We are convinced that the holding of L & R Distributing I that the statute does not tax the proceeds of coin-operated devices as such, is valid. However, we do not believe this compels the conclusion that the statute precludes taxing the fees paid for using coin-operated amusement devices located in places of amusement, etc. That issue simply was not presented in L & R Distributing I and we are inclined to accept defendants' argument that the proceeds of coin-operated amusement devices located in places of amusement, etc., are taxable under § 144.020.1(2). This determination is bolstered by the decision in Blue Springs Bowl.

In Blue Springs Bowl, the court was again confronted with an issue requiring the construction of § 144.020.1(2). The issue there was whether fees paid in commercial bowling establishments for bowling are taxable.[4] The court first decided that the decision in L & R Distributing I did not control the result in the case, reasoning that L & R Distributing I only decided whether the statute applied to impose a tax on coin-operated devices located both in recognized places of amusement and elsewhere. The court concluded that the issue before it was more narrow because commercial bowling establishments are recognized places of amusement. 551 S.W.2d at 598.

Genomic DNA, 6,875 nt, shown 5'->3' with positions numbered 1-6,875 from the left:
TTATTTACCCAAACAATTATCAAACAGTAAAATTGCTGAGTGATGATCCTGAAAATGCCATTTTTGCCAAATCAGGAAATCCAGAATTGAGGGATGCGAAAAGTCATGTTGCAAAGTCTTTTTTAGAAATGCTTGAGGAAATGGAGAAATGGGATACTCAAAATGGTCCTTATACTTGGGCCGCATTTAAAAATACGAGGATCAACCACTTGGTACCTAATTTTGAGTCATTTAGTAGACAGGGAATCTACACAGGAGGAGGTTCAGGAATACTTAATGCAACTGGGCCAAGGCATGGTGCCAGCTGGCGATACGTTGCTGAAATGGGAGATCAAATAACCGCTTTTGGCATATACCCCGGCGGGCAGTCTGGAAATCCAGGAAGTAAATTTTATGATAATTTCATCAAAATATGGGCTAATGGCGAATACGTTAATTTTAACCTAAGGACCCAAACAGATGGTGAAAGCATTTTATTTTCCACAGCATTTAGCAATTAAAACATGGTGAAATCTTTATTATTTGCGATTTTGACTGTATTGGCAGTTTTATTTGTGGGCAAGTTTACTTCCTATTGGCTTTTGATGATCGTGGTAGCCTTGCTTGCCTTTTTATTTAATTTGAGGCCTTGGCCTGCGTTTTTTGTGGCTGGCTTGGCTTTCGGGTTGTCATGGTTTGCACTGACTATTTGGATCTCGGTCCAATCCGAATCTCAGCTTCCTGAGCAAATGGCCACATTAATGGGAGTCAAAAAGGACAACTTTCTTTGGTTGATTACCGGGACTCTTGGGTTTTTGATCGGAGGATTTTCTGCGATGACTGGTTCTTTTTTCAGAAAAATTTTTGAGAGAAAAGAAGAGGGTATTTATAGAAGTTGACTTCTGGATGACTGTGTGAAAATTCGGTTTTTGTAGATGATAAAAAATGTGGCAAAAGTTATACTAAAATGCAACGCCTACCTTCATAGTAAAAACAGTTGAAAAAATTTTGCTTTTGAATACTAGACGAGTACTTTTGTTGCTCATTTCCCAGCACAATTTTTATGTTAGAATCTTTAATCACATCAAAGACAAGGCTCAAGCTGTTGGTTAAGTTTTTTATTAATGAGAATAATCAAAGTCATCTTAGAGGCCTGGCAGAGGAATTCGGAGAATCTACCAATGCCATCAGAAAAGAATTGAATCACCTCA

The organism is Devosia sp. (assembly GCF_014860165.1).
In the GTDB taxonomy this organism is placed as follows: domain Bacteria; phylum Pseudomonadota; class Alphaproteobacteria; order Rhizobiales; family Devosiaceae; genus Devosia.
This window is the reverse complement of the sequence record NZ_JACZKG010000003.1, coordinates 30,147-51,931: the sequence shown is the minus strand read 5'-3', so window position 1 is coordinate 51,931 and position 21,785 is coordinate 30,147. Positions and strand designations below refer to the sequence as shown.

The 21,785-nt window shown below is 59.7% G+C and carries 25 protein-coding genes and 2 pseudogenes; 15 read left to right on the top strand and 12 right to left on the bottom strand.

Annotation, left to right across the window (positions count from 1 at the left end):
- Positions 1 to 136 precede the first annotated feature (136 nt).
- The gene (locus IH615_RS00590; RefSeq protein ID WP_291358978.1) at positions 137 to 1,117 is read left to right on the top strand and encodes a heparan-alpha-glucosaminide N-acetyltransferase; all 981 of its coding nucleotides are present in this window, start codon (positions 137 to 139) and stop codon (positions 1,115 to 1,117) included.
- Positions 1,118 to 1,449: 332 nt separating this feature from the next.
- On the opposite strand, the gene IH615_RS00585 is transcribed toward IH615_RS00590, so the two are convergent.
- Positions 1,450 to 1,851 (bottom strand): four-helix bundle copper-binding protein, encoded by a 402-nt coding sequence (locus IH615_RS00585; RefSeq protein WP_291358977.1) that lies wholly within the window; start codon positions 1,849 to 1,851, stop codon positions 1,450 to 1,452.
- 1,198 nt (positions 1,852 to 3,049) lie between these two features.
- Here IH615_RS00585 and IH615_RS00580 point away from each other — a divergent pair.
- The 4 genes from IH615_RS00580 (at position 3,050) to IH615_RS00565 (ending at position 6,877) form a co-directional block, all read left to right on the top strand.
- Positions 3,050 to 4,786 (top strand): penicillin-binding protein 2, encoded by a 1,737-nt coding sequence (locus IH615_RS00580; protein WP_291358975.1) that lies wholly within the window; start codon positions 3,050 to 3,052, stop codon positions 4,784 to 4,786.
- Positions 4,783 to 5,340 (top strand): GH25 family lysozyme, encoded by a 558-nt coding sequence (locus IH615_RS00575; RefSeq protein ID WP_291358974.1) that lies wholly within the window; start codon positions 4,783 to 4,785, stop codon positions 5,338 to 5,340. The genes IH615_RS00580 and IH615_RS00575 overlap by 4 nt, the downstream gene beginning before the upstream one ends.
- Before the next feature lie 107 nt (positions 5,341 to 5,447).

The court in Blue Springs Bowl concluded that the language of the statute is clear and unambiguous when applied to the facts stipulated in the case. In so doing, the court expressly rejected taxpayers' proposed construction of the words "fees paid to, or in" to encompass only those charges paid for reserved seats and tables after admission to a place of amusement. The court reasoned that such a construction would dictate the result that the words "fees paid to, or in" did not give any additional meaning to the statute and that the *95 legislature, by adding these additional words, did a useless thing. Rather, the court pointed to the preceding language of the statute that taxed receipts from the amounts paid for admission and seating accommodations, and concluded that the additional words plainly impose a tax on such other fees as are paid to or in places of amusements. In other words, the statute applies to all such fees paid to or in a place of amusement, etc. Id. at 599.